Review: Horizontal Collaboration by Carole Maurel and Navie | @rolcamaurel @KoreroPress #GraphicNovel @annecater #RandomThingsTours

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About the Book

“Horizontal Collaboration” is a term used to describe the sexual and romantic relationships that some French women had with members of the occupying German forces during World War II. In this poignant, female-centered graphic novel created by writer/artist duo Carole Maurel and Mademoiselle Navie, the taboo of “sleeping with the enemy” is explored through the story of a passionate, and forbidden, affair. In June 1942, married Rose (whose husband is a prisoner of war) intervenes in the detainment of her Jewish friend and then accidentally embarks on a secret relationship with the investigating German officer, Mark. There is only one step between heroism and treason, and it’s often a dangerous one. Inside an apartment building on Paris’s 11th arrondissement, little escapes the notice of the blind husband of the concierge. Through his sightless but all-knowing eyes, we learn of Rose and Mark’s hidden relationship, and also of the intertwined stories and problems of the other tenants, largely women and children, who face such complex issues as domestic violence, incest, and prostitution. This fascinating graphic novel tackles the still-sensitive topic of who it is acceptable to love, and how, and the story’s drama is brought vividly to life by intimate and atmospheric illustrations.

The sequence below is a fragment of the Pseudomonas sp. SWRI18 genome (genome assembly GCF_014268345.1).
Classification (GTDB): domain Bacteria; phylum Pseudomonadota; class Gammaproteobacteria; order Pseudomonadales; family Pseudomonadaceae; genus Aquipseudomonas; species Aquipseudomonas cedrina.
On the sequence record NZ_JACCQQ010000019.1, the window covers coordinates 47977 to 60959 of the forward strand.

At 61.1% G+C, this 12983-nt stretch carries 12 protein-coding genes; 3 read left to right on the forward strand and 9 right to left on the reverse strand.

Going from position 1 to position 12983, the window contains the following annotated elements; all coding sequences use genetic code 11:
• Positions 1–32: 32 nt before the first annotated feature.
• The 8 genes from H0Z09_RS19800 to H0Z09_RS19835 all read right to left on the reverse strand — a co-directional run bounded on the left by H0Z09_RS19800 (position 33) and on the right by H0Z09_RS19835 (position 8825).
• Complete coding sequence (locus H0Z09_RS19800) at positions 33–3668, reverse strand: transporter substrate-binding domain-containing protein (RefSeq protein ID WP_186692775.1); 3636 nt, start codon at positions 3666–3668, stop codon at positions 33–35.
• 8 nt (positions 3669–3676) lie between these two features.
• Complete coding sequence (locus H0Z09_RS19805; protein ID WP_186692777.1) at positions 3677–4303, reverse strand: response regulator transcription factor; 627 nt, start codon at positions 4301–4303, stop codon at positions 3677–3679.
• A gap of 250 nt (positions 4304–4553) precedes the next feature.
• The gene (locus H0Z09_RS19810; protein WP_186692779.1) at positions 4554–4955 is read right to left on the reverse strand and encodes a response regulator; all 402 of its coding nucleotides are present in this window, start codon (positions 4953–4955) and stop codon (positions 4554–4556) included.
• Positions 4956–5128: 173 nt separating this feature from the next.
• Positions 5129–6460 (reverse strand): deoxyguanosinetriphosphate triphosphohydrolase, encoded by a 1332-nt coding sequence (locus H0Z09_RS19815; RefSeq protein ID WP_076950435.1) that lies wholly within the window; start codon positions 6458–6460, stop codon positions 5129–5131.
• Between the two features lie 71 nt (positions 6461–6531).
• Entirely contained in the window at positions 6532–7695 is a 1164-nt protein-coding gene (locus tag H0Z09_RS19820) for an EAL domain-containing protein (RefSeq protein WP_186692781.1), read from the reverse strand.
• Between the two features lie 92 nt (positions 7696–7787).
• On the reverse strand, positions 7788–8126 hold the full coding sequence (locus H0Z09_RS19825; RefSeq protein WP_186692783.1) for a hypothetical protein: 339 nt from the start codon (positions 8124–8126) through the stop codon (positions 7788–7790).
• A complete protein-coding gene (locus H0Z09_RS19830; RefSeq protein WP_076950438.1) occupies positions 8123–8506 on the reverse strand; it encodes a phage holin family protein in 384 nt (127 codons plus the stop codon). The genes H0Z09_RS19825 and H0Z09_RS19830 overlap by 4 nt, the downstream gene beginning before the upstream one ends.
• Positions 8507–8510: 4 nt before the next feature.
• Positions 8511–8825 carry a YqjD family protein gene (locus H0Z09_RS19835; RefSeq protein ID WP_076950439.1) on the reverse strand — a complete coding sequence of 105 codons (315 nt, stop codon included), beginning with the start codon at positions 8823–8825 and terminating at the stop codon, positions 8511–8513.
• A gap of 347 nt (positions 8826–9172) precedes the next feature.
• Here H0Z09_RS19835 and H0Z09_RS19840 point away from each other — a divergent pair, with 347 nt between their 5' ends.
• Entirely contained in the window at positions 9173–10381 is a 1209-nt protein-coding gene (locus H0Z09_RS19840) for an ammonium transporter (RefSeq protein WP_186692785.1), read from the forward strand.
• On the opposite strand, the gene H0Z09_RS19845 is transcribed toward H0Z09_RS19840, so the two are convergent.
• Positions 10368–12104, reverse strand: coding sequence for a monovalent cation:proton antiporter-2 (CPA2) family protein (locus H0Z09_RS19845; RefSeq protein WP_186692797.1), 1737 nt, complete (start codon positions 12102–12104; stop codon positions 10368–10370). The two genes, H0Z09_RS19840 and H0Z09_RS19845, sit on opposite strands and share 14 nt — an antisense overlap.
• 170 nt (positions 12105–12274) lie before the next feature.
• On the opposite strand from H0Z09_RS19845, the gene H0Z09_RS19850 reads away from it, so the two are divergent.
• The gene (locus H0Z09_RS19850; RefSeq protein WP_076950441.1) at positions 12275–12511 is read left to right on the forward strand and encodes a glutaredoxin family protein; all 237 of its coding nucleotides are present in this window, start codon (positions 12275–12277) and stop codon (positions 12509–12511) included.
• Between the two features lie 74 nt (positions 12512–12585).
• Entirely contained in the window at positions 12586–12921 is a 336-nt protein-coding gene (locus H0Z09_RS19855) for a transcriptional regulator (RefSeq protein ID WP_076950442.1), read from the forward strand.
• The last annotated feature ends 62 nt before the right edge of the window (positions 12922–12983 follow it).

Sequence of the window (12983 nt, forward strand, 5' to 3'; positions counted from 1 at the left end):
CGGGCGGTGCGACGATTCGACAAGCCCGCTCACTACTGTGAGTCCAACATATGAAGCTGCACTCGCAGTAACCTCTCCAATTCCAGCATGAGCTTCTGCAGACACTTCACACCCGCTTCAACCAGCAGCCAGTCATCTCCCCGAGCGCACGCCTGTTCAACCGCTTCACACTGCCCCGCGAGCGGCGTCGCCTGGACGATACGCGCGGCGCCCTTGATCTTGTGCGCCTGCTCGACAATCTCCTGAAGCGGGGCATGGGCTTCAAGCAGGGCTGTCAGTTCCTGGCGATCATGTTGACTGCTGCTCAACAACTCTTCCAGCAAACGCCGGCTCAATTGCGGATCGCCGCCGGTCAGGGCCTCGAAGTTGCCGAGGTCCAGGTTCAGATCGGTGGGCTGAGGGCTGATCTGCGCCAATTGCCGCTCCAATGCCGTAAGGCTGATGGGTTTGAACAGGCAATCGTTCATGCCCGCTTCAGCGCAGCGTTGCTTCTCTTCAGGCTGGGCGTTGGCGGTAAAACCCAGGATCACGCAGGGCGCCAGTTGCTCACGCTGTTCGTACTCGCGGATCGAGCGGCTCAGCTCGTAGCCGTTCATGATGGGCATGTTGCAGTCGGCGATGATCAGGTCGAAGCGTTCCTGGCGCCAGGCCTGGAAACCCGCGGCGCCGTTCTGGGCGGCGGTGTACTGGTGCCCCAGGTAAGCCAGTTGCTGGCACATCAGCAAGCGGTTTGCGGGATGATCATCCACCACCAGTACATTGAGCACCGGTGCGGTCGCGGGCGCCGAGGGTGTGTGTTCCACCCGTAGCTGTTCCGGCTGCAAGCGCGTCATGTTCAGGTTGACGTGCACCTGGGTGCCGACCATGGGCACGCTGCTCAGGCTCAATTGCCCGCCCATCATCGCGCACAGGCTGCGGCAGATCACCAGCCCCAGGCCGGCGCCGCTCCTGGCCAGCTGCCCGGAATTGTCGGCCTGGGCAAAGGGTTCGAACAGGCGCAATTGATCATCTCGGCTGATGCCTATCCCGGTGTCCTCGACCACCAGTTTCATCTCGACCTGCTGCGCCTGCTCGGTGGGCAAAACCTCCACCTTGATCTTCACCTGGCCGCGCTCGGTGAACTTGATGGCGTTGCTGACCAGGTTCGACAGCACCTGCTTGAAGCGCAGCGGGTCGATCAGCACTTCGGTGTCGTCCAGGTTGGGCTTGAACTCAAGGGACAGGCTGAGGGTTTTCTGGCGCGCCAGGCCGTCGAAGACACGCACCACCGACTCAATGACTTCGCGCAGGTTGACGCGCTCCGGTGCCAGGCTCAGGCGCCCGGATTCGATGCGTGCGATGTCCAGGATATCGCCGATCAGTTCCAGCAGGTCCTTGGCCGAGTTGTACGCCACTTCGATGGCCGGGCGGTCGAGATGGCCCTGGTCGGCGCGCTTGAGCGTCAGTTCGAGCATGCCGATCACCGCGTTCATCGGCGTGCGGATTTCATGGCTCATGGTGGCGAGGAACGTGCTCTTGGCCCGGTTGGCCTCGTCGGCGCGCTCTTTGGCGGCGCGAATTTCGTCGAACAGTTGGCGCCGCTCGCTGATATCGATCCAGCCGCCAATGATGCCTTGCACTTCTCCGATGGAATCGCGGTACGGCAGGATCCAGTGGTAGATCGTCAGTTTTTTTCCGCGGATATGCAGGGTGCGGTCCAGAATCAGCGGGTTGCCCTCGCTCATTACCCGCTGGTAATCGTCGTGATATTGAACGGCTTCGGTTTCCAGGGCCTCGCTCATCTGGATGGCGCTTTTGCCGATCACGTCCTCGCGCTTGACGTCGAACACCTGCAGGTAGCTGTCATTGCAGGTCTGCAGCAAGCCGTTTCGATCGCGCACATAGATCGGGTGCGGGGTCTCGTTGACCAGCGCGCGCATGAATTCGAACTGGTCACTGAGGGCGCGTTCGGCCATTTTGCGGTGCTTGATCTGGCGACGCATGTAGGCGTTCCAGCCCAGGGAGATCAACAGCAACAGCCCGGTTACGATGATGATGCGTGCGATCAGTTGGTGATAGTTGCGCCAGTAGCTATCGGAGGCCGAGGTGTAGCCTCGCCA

My Thoughts

Horizontal Collaboration is a stunning graphic novel telling the story of women in World War 2. The book opens with Virginie and her grandmother Rose in the present day talking about love, and this leads to Rose reflecting back on the man she truly loved (not the man she married). We then discover the stories of three women whose lives overlap during the war, and get to understand things from each of their perspectives.

The novel is set in an apartment building and we get to see inside each of the inhabitants’ lives and how they all intertwine.

Rose is married to Raymond, who is away at war, and she is raising their young son Lucien. Over the course of the memoir we see her relationship with a German soldier, which she desperately needs to be kept secret but she has fallen in love with him and can’t stop seeing him. This is such a dangerous situation for Rose, but I couldn’t help but feel for her.

Josephine is another young woman who works at a cabaret club but is also working as an escort as its the only way she can make ends meet. I really liked her and felt so anxious that things weren’t going to work out for her. She seemed so lonely and sad, never giving her full self to anyone.

Then there is Madam Flament. She was something of an enigma to begin with. She seems to be quite scatty; she’s obsessed with her cats in the basement and seems to care more about them than the people living in her building. But there’s something that made me think she was watching and taking in everything that was happening, and this made me nervous about what this might lead to.

I will say that when I initially started reading this book I found it a little confusing as the story does jump from character to character. I soon realised that I needed to take my time with this novel and read it slowly, to properly appreciate the story being told and to enjoy the beautiful illustrations. Once I did this I became fully immersed in this book and I was captivated by what I was reading and seeing.